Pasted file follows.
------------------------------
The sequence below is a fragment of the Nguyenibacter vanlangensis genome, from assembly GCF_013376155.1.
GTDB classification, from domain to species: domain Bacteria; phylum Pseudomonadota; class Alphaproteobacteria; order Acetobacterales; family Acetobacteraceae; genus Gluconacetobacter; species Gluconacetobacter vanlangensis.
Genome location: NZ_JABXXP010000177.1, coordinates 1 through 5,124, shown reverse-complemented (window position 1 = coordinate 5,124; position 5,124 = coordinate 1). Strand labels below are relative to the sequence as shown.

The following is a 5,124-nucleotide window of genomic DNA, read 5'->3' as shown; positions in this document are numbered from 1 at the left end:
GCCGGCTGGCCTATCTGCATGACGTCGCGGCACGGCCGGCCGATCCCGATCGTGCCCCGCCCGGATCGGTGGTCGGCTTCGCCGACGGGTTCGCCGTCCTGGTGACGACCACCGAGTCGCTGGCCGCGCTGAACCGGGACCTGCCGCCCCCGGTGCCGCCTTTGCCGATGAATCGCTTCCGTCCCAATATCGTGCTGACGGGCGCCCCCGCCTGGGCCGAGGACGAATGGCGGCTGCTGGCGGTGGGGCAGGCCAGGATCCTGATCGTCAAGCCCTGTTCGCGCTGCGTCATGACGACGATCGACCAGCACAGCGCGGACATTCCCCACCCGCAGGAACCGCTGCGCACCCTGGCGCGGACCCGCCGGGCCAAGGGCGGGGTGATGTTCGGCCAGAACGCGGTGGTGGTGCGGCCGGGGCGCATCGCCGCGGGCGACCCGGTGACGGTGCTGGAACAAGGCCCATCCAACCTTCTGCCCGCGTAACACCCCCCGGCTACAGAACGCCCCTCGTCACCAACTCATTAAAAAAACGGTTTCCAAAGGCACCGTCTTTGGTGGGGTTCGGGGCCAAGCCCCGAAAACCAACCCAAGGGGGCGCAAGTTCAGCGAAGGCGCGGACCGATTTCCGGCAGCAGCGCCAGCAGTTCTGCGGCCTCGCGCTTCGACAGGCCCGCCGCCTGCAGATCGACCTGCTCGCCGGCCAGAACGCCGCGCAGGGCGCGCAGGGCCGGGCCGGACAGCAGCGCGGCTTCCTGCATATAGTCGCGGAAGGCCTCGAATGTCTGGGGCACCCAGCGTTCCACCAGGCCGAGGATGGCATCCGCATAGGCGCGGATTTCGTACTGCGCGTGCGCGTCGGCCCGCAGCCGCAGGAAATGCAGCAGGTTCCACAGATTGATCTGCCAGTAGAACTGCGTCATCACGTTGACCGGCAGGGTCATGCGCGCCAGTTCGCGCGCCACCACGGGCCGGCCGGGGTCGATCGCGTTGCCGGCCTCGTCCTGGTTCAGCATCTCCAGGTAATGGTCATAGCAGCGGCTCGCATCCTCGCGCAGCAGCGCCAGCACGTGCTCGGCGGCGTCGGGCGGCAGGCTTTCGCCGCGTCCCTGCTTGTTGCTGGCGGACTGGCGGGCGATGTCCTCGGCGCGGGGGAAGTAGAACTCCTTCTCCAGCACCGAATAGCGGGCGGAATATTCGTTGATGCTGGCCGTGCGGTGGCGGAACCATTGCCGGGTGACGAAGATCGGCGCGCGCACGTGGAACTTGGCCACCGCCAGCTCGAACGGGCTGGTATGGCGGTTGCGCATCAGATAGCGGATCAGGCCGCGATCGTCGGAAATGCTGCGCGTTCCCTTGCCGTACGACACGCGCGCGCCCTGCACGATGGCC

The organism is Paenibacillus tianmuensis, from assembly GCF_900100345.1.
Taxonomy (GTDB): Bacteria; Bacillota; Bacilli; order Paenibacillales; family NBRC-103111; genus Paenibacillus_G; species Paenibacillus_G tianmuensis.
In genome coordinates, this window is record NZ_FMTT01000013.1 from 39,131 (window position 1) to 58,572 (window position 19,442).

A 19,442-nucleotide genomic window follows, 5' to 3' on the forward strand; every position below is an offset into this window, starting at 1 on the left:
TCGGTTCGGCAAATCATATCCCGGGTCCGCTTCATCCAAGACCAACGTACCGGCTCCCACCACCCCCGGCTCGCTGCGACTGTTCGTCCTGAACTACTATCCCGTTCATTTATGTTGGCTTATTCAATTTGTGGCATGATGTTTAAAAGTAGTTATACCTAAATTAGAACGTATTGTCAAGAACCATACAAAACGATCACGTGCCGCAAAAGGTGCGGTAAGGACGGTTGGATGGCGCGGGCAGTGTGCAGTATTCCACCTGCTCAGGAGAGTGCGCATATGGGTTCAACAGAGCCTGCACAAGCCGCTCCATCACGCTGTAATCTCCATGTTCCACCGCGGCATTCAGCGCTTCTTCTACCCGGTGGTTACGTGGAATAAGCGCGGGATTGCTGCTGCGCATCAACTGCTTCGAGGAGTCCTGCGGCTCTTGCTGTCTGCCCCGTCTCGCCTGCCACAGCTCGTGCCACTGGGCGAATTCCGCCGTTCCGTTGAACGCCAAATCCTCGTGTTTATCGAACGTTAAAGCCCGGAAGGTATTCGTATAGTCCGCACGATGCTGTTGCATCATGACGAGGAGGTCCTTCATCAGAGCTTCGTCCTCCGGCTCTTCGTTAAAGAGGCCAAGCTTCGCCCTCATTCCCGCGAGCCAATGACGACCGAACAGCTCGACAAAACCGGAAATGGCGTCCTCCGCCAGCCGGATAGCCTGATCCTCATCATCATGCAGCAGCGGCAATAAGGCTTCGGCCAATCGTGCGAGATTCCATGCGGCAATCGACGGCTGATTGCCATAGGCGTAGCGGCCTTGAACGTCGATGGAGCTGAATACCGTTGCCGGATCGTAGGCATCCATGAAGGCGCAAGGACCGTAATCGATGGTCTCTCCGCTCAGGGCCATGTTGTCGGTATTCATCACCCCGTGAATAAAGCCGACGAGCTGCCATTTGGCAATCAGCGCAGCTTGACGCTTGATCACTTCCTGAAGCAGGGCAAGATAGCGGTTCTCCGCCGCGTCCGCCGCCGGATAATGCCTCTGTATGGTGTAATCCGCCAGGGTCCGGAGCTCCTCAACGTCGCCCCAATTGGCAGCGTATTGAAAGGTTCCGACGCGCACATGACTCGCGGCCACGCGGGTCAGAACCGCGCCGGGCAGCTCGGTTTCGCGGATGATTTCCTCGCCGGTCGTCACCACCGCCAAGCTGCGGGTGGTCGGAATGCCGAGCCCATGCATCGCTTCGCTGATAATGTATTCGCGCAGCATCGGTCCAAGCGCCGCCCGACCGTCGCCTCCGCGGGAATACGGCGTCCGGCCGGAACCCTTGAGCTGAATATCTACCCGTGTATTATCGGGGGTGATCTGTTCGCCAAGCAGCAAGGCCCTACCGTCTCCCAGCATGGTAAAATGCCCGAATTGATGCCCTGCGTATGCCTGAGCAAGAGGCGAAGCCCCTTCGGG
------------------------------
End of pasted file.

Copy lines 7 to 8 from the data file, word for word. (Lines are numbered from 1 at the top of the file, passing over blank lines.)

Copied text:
Taxonomy (GTDB): Bacteria; Bacillota; Bacilli; order Paenibacillales; family NBRC-103111; genus Paenibacillus_G; species Paenibacillus_G tianmuensis.
In genome coordinates, this window is record NZ_FMTT01000013.1 from 39,131 (window position 1) to 58,572 (window position 19,442).